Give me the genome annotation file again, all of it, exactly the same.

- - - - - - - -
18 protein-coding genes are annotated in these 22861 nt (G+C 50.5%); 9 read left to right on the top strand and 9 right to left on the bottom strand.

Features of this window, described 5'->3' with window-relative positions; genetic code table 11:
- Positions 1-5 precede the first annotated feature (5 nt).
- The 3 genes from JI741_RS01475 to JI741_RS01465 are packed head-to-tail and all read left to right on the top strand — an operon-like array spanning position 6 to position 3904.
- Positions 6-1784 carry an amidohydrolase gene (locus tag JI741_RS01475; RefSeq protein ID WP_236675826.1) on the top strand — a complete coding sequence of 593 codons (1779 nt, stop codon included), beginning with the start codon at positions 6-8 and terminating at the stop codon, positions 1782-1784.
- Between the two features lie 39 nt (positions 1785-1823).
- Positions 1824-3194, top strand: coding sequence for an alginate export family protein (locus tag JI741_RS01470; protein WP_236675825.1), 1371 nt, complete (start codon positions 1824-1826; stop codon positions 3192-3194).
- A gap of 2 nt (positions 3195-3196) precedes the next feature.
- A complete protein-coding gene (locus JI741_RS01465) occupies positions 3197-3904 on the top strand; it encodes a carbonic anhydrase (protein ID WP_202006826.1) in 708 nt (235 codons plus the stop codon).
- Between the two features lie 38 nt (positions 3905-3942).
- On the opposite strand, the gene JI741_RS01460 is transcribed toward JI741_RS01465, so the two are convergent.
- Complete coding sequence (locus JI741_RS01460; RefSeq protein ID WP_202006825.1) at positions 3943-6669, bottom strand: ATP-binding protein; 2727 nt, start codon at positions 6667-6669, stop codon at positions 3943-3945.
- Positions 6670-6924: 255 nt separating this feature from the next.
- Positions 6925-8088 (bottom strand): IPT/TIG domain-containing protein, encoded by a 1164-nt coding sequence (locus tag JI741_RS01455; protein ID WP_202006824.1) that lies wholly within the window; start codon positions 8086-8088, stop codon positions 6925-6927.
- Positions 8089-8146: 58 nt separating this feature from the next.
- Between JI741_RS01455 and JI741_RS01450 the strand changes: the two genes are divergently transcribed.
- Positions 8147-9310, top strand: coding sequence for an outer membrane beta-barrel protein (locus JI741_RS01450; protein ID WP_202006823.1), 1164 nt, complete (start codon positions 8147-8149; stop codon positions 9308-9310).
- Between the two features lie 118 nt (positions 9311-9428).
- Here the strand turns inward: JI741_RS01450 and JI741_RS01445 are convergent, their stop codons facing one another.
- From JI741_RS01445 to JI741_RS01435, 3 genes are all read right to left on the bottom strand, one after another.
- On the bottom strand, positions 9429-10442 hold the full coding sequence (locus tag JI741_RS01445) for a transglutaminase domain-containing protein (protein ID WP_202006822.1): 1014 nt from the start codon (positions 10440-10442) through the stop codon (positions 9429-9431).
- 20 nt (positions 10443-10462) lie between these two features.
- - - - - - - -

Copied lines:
18 protein-coding genes are annotated in these 22861 nt (G+C 50.5%); 9 read left to right on the top strand and 9 right to left on the bottom strand.

Features of this window, described 5'->3' with window-relative positions; genetic code table 11:
- Positions 1-5 precede the first annotated feature (5 nt).
- The 3 genes from JI741_RS01475 to JI741_RS01465 are packed head-to-tail and all read left to right on the top strand — an operon-like array spanning position 6 to position 3904.
- Positions 6-1784 carry an amidohydrolase gene (locus tag JI741_RS01475; RefSeq protein ID WP_236675826.1) on the top strand — a complete coding sequence of 593 codons (1779 nt, stop codon included), beginning with the start codon at positions 6-8 and terminating at the stop codon, positions 1782-1784.
- Between the two features lie 39 nt (positions 1785-1823).
- Positions 1824-3194, top strand: coding sequence for an alginate export family protein (locus tag JI741_RS01470; protein WP_236675825.1), 1371 nt, complete (start codon positions 1824-1826; stop codon positions 3192-3194).
- A gap of 2 nt (positions 3195-3196) precedes the next feature.
- A complete protein-coding gene (locus JI741_RS01465) occupies positions 3197-3904 on the top strand; it encodes a carbonic anhydrase (protein ID WP_202006826.1) in 708 nt (235 codons plus the stop codon).
- Between the two features lie 38 nt (positions 3905-3942).
- On the opposite strand, the gene JI741_RS01460 is transcribed toward JI741_RS01465, so the two are convergent.
- Complete coding sequence (locus JI741_RS01460; RefSeq protein ID WP_202006825.1) at positions 3943-6669, bottom strand: ATP-binding protein; 2727 nt, start codon at positions 6667-6669, stop codon at positions 3943-3945.
- Positions 6670-6924: 255 nt separating this feature from the next.
- Positions 6925-8088 (bottom strand): IPT/TIG domain-containing protein, encoded by a 1164-nt coding sequence (locus tag JI741_RS01455; protein ID WP_202006824.1) that lies wholly within the window; start codon positions 8086-8088, stop codon positions 6925-6927.
- Positions 8089-8146: 58 nt separating this feature from the next.
- Between JI741_RS01455 and JI741_RS01450 the strand changes: the two genes are divergently transcribed.
- Positions 8147-9310, top strand: coding sequence for an outer membrane beta-barrel protein (locus JI741_RS01450; protein ID WP_202006823.1), 1164 nt, complete (start codon positions 8147-8149; stop codon positions 9308-9310).
- Between the two features lie 118 nt (positions 9311-9428).
- Here the strand turns inward: JI741_RS01450 and JI741_RS01445 are convergent, their stop codons facing one another.
- From JI741_RS01445 to JI741_RS01435, 3 genes are all read right to left on the bottom strand, one after another.
- On the bottom strand, positions 9429-10442 hold the full coding sequence (locus tag JI741_RS01445) for a transglutaminase domain-containing protein (protein ID WP_202006822.1): 1014 nt from the start codon (positions 10440-10442) through the stop codon (positions 9429-9431).
- 20 nt (positions 10443-10462) lie between these two features.